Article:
N2 - In this paper, Science Operations Planning Expertise (SOPE) is defined as the expertise that is held by people who have the two following qualities. First they have both theoretical and practical experience in operations planning, in general, and in space science operations planning in particular. Second, they can be used, on request and at least, to provide with advice the teams that design and implement science operations systems in order to optimise the performance and productivity of the mission. However, the relevance and use of such SOPE early on during the Mission Design Phase (MDP) is not sufficiently recognised. As a result, science operations planning is often neglected or poorly assessed during the mission definition phases. This can result in mission architectures that are not optimum in terms of cost and scientific returns, particularly for missions that require a significant amount of science operations planning. Consequently, science operations planning difficulties and cost underestimations are often realised only when it is too late to design and implement the most appropriate solutions. In addition, higher costs can potentially reduce both the number of new missions and the chances of existing ones to be extended. Moreover, the quality, and subsequently efficiency, of SOPE can vary greatly. This is why we also believe that the best possible type of SOPE requires a structure similar to the ones of existing bodies of expertise dedicated to the data processing such as the International Planetary Data Alliance (IPDA), the Space Physics Archive Search and Extract (SPASE) or the Planetary Data System (PDS). Indeed, this is the only way of efficiently identifying science operations planning issues and their solutions as well as of keeping track of them in order to apply them to new missions. Therefore, this paper advocates for the need to allocate resources in order to both optimise the use of SOPE early on during the MDP and to perform, at least, a feasibility study of such a more structured SOPE. (C) 2011 COSPAR. Published by Elsevier Ltd. All rights reserved.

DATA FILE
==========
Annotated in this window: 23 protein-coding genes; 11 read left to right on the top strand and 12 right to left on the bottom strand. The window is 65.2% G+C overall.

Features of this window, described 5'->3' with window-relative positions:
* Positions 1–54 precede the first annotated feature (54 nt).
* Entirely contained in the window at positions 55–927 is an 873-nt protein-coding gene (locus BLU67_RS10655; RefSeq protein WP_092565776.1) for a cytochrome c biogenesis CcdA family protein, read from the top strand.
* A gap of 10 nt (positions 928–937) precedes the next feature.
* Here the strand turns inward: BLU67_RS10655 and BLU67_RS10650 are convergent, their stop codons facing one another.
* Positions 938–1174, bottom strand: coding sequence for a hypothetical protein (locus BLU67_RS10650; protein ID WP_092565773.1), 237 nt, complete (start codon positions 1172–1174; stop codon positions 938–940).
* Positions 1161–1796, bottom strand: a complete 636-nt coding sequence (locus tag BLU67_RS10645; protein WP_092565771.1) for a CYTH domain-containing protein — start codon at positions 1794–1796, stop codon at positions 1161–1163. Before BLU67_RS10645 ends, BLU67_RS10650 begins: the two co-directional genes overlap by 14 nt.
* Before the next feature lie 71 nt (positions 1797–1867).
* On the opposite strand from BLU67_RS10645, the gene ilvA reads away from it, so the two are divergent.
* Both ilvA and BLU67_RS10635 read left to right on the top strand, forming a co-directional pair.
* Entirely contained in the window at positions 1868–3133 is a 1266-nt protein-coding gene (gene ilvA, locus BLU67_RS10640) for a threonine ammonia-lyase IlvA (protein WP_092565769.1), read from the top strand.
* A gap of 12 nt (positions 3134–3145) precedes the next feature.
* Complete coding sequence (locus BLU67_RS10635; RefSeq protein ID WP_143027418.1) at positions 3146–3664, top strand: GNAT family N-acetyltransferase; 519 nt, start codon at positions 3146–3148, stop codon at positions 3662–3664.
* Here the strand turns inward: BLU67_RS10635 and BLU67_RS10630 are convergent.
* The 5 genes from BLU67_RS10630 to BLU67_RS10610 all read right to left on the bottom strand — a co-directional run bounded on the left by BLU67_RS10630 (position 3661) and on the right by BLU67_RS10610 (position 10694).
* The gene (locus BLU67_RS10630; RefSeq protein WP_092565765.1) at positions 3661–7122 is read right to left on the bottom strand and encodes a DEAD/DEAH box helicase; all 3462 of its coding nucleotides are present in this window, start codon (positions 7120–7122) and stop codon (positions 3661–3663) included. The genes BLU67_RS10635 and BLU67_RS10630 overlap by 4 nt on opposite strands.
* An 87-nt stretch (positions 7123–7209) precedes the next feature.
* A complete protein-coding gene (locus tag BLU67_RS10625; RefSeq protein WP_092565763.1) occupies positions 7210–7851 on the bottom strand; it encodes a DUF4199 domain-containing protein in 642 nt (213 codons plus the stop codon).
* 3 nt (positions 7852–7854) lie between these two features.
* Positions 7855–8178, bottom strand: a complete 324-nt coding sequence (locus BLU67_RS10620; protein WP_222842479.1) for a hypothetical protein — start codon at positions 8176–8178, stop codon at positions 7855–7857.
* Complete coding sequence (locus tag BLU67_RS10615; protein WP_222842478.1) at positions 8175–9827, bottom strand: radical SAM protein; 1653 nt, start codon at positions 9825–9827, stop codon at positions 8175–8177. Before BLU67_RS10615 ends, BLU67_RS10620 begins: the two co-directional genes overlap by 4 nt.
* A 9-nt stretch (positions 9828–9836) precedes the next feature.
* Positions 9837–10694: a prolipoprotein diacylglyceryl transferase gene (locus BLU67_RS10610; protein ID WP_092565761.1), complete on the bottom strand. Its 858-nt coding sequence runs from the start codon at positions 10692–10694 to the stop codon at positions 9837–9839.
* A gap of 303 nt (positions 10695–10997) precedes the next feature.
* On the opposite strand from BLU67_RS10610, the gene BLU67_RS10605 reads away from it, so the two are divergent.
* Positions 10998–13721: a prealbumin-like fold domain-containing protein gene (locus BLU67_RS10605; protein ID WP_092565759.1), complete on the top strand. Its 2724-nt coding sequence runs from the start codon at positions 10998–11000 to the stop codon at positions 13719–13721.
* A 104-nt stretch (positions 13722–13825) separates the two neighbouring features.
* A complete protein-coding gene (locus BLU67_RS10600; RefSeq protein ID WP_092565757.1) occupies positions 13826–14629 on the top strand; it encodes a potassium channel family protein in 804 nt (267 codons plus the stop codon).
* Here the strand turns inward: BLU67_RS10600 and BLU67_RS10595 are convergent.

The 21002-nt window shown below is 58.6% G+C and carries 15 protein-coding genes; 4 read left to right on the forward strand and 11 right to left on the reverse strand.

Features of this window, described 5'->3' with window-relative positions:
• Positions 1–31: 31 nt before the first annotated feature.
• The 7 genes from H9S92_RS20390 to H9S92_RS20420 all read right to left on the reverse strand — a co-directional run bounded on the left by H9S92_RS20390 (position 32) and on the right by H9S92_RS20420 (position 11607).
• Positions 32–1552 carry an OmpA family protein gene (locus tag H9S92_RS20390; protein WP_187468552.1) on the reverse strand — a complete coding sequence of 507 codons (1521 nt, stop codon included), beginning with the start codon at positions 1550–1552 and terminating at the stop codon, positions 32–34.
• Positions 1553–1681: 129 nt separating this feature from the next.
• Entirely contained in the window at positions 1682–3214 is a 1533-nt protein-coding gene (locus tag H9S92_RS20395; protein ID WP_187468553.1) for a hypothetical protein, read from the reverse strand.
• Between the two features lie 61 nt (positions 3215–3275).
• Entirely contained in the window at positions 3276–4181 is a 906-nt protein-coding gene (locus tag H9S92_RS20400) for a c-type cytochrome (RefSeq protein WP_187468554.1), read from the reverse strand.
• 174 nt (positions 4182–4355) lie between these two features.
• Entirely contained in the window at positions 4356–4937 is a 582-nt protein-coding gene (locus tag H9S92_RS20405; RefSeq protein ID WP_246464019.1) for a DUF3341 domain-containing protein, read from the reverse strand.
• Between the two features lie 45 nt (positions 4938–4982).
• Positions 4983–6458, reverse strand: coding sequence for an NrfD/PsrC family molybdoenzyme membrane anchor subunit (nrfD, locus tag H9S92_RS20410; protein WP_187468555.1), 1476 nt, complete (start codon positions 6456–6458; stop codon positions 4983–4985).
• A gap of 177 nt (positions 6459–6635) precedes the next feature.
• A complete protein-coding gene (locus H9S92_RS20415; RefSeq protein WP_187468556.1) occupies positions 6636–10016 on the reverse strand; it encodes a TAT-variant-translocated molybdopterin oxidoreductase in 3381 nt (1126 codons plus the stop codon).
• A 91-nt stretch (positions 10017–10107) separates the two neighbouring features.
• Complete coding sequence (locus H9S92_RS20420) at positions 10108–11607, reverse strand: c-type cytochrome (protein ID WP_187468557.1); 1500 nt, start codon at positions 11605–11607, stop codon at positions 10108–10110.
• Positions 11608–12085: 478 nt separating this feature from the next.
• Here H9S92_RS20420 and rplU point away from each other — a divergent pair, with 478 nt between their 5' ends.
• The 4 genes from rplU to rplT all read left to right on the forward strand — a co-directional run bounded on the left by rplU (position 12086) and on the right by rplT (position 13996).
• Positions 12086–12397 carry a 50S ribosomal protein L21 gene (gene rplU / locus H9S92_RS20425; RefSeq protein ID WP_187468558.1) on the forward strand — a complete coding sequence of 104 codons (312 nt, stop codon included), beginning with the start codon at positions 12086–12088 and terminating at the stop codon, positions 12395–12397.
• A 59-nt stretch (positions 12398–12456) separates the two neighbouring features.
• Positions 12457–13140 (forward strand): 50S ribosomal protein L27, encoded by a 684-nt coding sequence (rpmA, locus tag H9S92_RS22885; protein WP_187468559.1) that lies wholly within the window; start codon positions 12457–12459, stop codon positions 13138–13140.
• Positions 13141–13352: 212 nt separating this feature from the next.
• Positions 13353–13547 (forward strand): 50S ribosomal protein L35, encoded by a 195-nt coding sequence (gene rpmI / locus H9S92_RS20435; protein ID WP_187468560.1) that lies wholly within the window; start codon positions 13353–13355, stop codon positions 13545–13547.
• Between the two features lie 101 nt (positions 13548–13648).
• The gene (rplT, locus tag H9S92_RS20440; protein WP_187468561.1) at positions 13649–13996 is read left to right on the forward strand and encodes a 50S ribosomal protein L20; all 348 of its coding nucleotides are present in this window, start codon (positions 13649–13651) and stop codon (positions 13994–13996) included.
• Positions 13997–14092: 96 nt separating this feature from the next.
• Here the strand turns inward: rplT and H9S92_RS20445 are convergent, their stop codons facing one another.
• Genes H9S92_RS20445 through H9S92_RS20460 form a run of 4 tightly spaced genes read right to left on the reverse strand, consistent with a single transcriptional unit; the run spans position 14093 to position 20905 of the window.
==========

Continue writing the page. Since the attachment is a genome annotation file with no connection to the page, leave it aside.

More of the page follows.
AB - In this paper, Science Operations Planning Expertise (SOPE) is defined as the expertise that is held by people who have the two following qualities. First they have both theoretical and practical experience in operations planning, in general, and in space science operations planning in particular. Second, they can be used, on request and at least, to provide with advice the teams that design and implement science operations systems in order to optimise the performance and productivity of the mission. However, the relevance and use of such SOPE early on during the Mission Design Phase (MDP) is not sufficiently recognised. As a result, science operations planning is often neglected or poorly assessed during the mission definition phases. This can result in mission architectures that are not optimum in terms of cost and scientific returns, particularly for missions that require a significant amount of science operations planning. Consequently, science operations planning difficulties and cost underestimations are often realised only when it is too late to design and implement the most appropriate solutions. In addition, higher costs can potentially reduce both the number of new missions and the chances of existing ones to be extended. Moreover, the quality, and subsequently efficiency, of SOPE can vary greatly. This is why we also believe that the best possible type of SOPE requires a structure similar to the ones of existing bodies of expertise dedicated to the data processing such as the International Planetary Data Alliance (IPDA), the Space Physics Archive Search and Extract (SPASE) or the Planetary Data System (PDS). Indeed, this is the only way of efficiently identifying science operations planning issues and their solutions as well as of keeping track of them in order to apply them to new missions. Therefore, this paper advocates for the need to allocate resources in order to both optimise the use of SOPE early on during the MDP and to perform, at least, a feasibility study of such a more structured SOPE. (C) 2011 COSPAR. Published by Elsevier Ltd. All rights reserved.

KW - Operations

KW - Planning

KW - Expertise

KW - System

KW - Design

KW - Space

U2 - 10.1016/j.asr.2011.04.033

DO - 10.1016/j.asr.2011.04.033

M3 - Journal article

VL - 48

SP - 971

EP - 978

JO - Advances in Space Research

JF - Advances in Space Research

SN - 0273-1177

IS - 5

ER -